Words, sentences, chapters: A novelists’ bread and butter. A tried and true method for delivering their stories, a typical book format normally works best for authors to write and readers to read. However, there’s something refreshing and exciting when novels are presented in a unique format, whether it be with the actual content or structure. Some devices that have been successfully used in various novels without becoming trite are time skips, alternate viewpoints and use epistolary format (through documents, like letters). Here are some novels that take their formats beyond the norm.
“The Illuminae Files” by Amie Kaufman and Jay Kristoff
This is actually the series that inspired my column this week. This sci-fi, “space opera” trilogy is told through a dossier of classified documents such as audio transcripts, emails, maps and some pretty cool graphic art spreads. The actual plot is fairly predictable yet manages to remain enjoyable because of the authors’ formatting that fits with the futuristic vibe of the book.
“House of Leaves” by Mark Danielewski
The obstruction of knowledge easily lent by a unique format fits perfectly with the horror genre, and “House of Leaves” is a cult-classic favorite that utilizes unconventional structure to its advantage. With sporadic asides presented through margin notes, footnotes and blank and inked out pages, this novel creates a very immersive atmosphere for the main haunting. Danielewski’s other works, such as “The Familiar,” similarly employ a unique format. However, “House of Leaves” was my first foray into his works, so it has a special place in my heart.
“The Perks of Being a Wallflower” by Stephen Chbosky
This book became wildly popular during my middle school years, but don’t mistake its popularity for undeserved hype. This waif of a book is chock-full of relatable (and also unrelatable) coming of age moments, but a definitive event underlies it all, which is skillfully concealed and eventually inferred to through the letters contained in the narrative. The discussion and reflection the book incites concerning trauma and mental health are equally important.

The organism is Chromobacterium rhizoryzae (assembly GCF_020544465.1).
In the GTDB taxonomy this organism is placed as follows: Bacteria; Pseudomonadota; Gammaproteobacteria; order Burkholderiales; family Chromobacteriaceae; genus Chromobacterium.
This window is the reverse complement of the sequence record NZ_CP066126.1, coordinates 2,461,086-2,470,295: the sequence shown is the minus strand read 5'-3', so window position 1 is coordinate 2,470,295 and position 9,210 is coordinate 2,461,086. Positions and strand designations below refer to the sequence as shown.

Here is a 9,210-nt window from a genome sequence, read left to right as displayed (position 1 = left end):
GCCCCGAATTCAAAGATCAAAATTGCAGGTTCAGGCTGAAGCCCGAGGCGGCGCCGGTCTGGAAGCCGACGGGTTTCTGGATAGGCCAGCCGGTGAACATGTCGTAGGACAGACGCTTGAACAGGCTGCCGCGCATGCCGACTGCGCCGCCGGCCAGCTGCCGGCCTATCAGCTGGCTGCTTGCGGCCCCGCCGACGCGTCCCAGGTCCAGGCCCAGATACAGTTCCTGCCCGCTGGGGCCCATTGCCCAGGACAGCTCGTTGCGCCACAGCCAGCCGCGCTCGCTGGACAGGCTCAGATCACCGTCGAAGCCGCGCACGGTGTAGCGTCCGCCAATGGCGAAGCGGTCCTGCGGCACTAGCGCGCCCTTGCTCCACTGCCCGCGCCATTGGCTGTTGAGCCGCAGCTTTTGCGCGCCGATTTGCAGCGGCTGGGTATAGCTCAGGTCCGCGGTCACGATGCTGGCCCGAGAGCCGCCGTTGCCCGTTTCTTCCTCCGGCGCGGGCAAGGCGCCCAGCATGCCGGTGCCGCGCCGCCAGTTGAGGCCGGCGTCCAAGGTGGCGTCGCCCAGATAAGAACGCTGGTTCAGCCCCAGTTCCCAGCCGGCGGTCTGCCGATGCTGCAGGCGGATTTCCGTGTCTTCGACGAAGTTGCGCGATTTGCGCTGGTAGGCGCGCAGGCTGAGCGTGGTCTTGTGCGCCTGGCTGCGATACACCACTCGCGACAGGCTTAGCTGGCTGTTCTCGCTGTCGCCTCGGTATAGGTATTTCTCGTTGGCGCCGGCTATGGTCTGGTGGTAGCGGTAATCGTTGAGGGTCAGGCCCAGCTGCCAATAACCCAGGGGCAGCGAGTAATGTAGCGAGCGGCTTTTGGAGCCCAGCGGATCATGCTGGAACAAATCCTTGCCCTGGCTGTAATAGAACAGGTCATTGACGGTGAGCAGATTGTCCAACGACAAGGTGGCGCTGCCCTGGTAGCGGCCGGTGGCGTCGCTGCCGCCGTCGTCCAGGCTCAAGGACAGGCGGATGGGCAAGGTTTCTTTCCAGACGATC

“The Book Thief” by Markus Zusak
Another YA novel known around these parts, but for good reason. This introspective novel taking place in Nazi Germany during World War II becomes all the more intense with its unique narrator. Although an atypical narrator isn’t as flashy as the more graphic formats of the other books, Zusak employs the choice in a way that elevates the story from merely poignant to emotionally moving. I don’t want to spoil the narrator for you. Even if you figure it out beforehand though, you will appreciate Zusak’s choices.
“S.” by J.J. Abrams and Doug Dorst
You get two for the price of one with this book. The novel is presented as the print copy of the book, “Ship of Theseus” by V.M. Straka, left behind by two students and containing their own notes in the margin. As you read the novel, you can feel the students’ curiosity concerning the true identity of the author and what really happened to him. Along with inserted postcards and maps, the mystery has a very cinema graphic feel, most likely due to Abrams filmmaker influence.
Hollie Lao is a staff writer and the social media manager for The Daily Campus. She can be reached via email at firstname.lastname@example.org.